In a previous article, we have begun to think about the importance of family worship. In this post, we’ll examine seven principles that have guided our family:

1. Simple and consistent beats the elaborate.When we open the word around our children, we are simply laying one brick in their foundation of their understanding. We do not need to have elaborate discussions every time. Think of the football team with running plays that make three or four yards at a time. They are not spectacular but each play moves the ball down the field. Every time we have opened up the Scripture and discussed some aspect of Scripture we have been successful. Remember our help from J. C. Ryle:

We must not expect all things at once. We must remember what children are, and teach them as they are able to bear. Their minds are like a lump of metal — not to be forged and made useful at once, but only by a succession of little blows. Their understandings are like narrow-necked vessels: we must pour in the wine of knowledge gradually, or much of it will be spilled and lost.[i]

Five or ten minutes day on a regular basis beats twenty-five minutes that lasts for only five days. Our children may not remember everything you say but they are getting fed on a regular basis. Be consistent in the time of day and the place where you meet. Children flourish on consistency and routine.

2. Be simple and consistent and you will get deep. The football team that runs enough three or four yards will have some plays break into the open. Similarly, when we open the Scriptures consistently, a godly discussion can and will break out. There have been many times our family have opened the Bible or a book and just read the portion we decided on. After a short prayer, we dismissed the children and we moved on to other things. However, every so often, a long conversation would break out of those times. I had not planned it. It just happened. Deep happened because consistency happened.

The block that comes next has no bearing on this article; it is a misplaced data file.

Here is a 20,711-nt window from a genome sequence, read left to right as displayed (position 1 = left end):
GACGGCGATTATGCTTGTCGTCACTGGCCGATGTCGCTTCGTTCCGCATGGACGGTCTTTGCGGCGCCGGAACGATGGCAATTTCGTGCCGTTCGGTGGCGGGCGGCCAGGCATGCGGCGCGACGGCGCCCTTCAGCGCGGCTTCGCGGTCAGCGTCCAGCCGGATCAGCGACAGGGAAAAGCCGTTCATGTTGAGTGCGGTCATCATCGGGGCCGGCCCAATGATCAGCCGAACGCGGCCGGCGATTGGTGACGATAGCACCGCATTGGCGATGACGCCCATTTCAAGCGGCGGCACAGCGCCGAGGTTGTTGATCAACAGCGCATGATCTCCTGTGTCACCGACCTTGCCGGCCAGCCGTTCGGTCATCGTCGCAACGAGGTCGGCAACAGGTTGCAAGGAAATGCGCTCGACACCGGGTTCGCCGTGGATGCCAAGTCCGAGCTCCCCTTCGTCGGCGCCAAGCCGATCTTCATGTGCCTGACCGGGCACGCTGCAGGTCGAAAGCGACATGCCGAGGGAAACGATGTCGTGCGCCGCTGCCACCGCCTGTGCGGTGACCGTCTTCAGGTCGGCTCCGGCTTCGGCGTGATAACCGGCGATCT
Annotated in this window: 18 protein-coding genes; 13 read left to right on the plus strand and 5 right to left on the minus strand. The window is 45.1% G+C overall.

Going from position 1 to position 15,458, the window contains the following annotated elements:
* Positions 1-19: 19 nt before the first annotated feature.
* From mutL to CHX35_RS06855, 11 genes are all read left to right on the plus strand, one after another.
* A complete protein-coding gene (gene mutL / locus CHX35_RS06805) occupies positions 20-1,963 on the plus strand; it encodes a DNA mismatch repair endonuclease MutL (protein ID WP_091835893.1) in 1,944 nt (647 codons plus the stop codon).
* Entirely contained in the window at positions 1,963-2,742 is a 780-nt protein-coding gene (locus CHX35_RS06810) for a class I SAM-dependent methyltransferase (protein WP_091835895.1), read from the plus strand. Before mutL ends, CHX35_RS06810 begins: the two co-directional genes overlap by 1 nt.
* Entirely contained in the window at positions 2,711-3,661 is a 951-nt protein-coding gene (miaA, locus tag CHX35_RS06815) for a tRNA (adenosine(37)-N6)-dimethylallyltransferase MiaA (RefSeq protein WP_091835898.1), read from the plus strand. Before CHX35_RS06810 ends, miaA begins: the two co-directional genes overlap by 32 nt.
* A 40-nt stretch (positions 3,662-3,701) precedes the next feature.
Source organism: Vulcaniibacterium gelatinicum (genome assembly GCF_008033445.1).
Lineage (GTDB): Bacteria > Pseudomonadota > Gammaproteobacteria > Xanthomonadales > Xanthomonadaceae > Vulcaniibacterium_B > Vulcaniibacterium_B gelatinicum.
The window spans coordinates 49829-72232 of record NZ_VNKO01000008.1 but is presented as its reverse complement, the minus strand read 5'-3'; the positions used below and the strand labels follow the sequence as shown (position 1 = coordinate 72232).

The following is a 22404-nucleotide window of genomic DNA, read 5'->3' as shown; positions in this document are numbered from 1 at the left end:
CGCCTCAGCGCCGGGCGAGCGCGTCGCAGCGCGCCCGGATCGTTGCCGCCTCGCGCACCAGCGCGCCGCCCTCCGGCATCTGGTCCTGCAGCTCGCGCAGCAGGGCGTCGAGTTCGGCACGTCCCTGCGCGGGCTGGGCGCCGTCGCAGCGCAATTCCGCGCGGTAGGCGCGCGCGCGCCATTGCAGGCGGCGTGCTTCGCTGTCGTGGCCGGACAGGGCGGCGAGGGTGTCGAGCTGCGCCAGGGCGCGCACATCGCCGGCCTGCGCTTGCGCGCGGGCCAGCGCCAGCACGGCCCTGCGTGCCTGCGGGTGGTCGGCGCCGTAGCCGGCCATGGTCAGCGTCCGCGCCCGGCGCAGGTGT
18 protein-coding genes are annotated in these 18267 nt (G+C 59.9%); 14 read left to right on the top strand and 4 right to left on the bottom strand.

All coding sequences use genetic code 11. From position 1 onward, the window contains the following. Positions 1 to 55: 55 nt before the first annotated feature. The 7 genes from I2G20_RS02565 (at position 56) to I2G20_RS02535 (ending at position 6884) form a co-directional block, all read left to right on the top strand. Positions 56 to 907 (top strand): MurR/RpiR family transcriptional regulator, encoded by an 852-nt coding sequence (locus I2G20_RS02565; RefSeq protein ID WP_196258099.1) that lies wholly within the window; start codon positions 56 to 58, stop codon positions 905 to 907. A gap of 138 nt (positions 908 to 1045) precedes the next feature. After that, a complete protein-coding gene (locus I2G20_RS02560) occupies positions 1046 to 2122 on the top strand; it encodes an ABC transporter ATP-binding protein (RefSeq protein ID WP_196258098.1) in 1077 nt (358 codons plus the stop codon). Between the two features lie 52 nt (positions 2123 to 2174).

3. Expect inconsistency and failure. Given the busyness  of our culture today, demands of work, lack of church encouragement, and my own flesh, I should expect that I will falter at times. But I don’t give up. This is a long-term calling that will be going upstream against my flesh. I will take the lead to open the word with my wife, my children, and (Lord willing) my grandchildren. If I miss a day, I will start again. If I miss a week, I will start again. If I miss a month, I will start again. I expect that I will fall down. But I will start again. Oh, how many times have I said to the kids, “Hey guys, I have not been leading us to God’s word as I should. Tonight we are going to get back into the habit.”

4. The key is the father opening the word. The most important thing is that my kids see me functioning as priest of the house and that they see my love for the word of God. The material I am conveying is important but not most important. The material can change with the age of the children. When the kids are young use short Bible stories.  Other items such as prayer and singing are great if you can work to them. However, reading and discussing something beats doing nothing. The most important thing is they have a fond memory of their parents opening the word and talking about it.

5. There is something supernatural about the oral reading of the word of God. Paul told Timothy to read the word publically (1 Timothy 4:13). Why? Insights that are not present when reading silently, come in through the ear gate. When we hear something we process it differently than when we read it. Furthermore, verbalizing those scriptures cements them in the mind of the listener and the reader. The Scriptures should be read aloud in the home. Let one of the memories my children have when they leave home is Dad and Mom loving to read the word of God aloud.

6. Family devotions must be tied to a regular prompt. I will forget to make devotions a part of my day unless it is tied to a daily action. Part of the genius of Deuteronomy 6:7 we are told to talk about Scripture when we sit together. Or at least families should sit to eat together on a regular basis.  Something special happens when people eat together. Christians throughout the centuries have used a daily meal as the prompt to also open up the nourishing words of Scripture. Tying devotions to the prompt of a daily meal helps produce the momentum of expectation in children. Our family has tried to tie devotions to the evening meal.

7. Variety is the spice of life.  There is no one right way of doing family devotions. The right way to do family devotions is the way that is not exasperating to your children and makes the word of God seem “good.” Here is where I humbly differ from saints of old. There is no one right method. Every method gets stale after a while. As a wise parent, I want to mix it up to make family devotions interesting and applicable.  The wise parent will shepherds his or her flock according to what they need.

For the next post, we will look at ten different suggestions for simple family devotions.

[i] Ryle, The Duties of Parents, page 5.